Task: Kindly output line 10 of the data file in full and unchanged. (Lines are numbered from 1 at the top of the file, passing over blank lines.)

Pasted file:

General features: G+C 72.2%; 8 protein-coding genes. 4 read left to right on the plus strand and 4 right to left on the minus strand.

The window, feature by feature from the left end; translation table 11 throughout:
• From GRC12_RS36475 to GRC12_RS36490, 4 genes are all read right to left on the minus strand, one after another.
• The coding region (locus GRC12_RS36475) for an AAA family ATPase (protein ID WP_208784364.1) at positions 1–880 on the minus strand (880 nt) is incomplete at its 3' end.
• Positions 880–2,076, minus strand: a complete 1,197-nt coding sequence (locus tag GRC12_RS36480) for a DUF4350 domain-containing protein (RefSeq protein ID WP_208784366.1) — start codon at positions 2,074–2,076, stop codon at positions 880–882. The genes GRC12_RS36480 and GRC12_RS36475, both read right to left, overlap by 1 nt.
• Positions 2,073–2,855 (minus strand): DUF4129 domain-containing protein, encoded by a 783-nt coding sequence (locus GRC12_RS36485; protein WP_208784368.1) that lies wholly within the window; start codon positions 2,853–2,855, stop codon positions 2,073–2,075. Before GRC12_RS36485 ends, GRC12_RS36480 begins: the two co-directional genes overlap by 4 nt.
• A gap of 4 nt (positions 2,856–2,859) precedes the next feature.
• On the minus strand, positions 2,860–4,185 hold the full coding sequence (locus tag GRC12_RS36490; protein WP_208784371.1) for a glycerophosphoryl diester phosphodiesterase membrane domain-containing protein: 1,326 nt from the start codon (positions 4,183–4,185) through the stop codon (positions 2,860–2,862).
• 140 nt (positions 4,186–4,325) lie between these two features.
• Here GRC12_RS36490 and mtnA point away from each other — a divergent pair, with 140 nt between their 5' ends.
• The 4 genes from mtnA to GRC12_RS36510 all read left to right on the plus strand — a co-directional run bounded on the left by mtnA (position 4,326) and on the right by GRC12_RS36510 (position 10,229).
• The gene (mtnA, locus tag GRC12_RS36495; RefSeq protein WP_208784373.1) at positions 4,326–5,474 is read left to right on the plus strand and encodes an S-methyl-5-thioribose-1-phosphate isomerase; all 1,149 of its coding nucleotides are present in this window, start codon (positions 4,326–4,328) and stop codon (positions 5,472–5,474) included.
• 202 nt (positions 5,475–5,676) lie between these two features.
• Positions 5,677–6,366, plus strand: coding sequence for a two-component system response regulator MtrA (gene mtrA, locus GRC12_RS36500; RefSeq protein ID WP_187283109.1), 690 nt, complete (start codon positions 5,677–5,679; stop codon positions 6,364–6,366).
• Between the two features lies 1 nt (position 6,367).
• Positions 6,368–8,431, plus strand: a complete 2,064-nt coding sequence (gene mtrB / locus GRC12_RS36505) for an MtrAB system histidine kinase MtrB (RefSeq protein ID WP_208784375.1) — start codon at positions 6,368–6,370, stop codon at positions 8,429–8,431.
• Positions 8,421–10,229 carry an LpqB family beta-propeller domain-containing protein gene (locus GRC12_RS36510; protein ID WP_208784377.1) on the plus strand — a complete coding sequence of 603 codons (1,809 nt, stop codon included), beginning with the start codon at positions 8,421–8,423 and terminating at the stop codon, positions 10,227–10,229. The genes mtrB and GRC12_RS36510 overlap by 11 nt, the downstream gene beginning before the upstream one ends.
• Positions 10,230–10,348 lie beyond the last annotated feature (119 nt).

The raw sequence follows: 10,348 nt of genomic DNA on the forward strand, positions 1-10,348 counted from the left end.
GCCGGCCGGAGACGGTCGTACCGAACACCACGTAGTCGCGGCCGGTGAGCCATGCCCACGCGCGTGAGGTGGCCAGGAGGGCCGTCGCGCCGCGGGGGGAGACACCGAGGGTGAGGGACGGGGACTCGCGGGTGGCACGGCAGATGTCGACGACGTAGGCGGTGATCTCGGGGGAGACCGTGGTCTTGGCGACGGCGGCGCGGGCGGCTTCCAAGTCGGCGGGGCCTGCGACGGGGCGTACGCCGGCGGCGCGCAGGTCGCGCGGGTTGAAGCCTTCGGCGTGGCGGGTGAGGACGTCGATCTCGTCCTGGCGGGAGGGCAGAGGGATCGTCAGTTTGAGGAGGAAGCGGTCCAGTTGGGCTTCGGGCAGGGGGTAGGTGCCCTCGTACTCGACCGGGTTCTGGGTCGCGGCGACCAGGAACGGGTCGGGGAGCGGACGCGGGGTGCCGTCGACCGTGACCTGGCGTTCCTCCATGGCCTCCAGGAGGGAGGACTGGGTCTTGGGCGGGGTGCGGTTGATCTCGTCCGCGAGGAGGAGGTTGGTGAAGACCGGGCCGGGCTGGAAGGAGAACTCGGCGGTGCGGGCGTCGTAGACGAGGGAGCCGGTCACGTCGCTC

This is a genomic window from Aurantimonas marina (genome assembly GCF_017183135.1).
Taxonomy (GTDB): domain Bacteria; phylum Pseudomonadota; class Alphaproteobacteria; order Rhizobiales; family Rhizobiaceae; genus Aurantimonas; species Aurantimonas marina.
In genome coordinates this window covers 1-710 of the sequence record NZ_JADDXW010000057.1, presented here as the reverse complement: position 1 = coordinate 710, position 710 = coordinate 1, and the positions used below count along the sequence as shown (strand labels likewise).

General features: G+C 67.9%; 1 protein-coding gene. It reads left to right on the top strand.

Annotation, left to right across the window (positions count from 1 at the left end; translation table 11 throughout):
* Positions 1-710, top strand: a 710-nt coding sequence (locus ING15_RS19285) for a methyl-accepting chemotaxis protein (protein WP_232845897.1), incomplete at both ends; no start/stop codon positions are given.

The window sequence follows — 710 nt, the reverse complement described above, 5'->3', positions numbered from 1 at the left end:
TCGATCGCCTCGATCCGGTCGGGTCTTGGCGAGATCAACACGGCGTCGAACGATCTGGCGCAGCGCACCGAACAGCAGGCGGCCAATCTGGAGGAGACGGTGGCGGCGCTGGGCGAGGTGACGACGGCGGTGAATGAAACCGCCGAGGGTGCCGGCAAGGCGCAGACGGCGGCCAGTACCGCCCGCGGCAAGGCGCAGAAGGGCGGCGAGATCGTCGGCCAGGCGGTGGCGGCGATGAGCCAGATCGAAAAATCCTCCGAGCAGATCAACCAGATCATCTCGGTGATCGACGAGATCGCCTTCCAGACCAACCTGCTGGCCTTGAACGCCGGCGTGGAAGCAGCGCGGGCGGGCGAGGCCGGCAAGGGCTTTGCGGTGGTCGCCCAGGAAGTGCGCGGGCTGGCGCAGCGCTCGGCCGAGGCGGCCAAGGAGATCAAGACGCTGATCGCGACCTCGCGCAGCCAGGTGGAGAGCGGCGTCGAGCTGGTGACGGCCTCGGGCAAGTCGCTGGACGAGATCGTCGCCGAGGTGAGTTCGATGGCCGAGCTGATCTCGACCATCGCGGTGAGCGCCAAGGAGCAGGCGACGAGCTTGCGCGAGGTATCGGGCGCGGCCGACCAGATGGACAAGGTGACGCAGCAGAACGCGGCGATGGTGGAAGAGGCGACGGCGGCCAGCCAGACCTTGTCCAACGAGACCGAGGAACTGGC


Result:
• Here GRC12_RS36490 and mtnA point away from each other — a divergent pair, with 140 nt between their 5' ends.